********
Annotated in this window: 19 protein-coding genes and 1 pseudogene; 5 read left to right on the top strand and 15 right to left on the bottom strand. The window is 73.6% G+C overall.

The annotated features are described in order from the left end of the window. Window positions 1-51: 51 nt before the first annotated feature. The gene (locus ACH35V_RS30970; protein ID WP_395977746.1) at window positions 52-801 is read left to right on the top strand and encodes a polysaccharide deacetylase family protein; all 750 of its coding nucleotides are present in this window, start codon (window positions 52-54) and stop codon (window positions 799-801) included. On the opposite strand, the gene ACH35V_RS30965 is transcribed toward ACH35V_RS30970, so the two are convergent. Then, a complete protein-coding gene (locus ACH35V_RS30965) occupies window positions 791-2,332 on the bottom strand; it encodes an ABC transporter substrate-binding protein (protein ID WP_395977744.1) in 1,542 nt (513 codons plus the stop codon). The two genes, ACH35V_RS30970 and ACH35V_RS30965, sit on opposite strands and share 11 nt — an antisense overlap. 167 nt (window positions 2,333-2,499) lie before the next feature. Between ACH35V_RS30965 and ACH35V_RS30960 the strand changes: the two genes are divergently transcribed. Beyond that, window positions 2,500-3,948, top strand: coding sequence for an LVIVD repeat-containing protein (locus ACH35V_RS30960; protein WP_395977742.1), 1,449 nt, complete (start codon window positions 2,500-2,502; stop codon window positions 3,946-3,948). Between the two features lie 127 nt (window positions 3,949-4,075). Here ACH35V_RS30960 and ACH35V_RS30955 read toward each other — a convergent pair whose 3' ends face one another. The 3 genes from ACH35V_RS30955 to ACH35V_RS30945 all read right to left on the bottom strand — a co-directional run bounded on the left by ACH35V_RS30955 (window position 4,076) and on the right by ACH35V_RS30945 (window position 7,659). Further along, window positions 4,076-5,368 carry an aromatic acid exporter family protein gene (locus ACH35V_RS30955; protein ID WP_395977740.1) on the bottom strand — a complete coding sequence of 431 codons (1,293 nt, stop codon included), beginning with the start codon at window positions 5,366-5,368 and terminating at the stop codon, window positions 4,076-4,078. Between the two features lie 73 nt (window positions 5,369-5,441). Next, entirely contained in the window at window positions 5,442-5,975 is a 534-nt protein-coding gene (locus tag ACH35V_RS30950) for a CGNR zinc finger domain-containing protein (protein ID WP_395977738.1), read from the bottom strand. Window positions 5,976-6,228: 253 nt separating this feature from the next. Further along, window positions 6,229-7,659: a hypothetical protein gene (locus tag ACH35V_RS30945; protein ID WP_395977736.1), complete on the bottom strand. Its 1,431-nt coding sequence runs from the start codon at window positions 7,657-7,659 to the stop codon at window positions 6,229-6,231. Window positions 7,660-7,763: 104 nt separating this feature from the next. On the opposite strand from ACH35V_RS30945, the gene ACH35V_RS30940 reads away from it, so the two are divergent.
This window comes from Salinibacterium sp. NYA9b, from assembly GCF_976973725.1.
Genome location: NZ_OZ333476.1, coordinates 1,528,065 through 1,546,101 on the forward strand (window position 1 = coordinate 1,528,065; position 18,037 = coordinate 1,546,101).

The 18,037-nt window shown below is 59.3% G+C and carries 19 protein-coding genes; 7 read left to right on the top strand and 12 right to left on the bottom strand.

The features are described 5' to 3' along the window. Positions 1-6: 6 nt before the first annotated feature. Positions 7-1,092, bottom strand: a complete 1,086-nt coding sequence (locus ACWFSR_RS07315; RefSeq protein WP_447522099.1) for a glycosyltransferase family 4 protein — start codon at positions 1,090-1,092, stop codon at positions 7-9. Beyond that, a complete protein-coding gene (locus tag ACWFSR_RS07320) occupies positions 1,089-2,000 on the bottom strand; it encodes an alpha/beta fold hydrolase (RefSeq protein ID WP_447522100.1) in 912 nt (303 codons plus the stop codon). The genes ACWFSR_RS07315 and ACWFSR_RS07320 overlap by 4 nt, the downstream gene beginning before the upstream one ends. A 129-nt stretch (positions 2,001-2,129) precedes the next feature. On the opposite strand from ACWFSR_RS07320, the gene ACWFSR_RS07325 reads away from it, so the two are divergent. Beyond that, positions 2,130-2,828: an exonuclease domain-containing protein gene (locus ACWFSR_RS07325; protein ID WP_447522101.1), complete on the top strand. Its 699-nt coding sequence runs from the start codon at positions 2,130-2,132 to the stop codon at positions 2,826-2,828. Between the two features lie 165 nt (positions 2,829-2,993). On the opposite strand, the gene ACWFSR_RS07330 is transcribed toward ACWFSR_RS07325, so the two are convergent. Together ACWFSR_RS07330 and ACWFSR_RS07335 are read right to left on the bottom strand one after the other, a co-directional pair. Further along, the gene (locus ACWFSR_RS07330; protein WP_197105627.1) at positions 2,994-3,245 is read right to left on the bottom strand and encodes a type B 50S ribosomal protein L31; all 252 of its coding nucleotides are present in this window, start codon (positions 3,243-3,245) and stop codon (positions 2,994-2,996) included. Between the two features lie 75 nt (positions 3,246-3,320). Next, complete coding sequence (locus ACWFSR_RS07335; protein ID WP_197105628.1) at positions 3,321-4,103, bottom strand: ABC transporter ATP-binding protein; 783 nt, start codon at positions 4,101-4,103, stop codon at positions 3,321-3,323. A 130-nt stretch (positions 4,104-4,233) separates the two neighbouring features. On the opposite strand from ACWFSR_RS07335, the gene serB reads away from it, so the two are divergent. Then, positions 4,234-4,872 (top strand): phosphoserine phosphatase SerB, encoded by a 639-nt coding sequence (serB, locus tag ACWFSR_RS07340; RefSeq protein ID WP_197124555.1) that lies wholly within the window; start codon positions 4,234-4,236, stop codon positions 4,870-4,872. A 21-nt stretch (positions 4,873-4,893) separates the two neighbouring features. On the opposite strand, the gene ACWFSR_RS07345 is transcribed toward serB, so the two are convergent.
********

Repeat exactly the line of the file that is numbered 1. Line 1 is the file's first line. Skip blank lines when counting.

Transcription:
Annotated in this window: 19 protein-coding genes and 1 pseudogene; 5 read left to right on the top strand and 15 right to left on the bottom strand. The window is 73.6% G+C overall.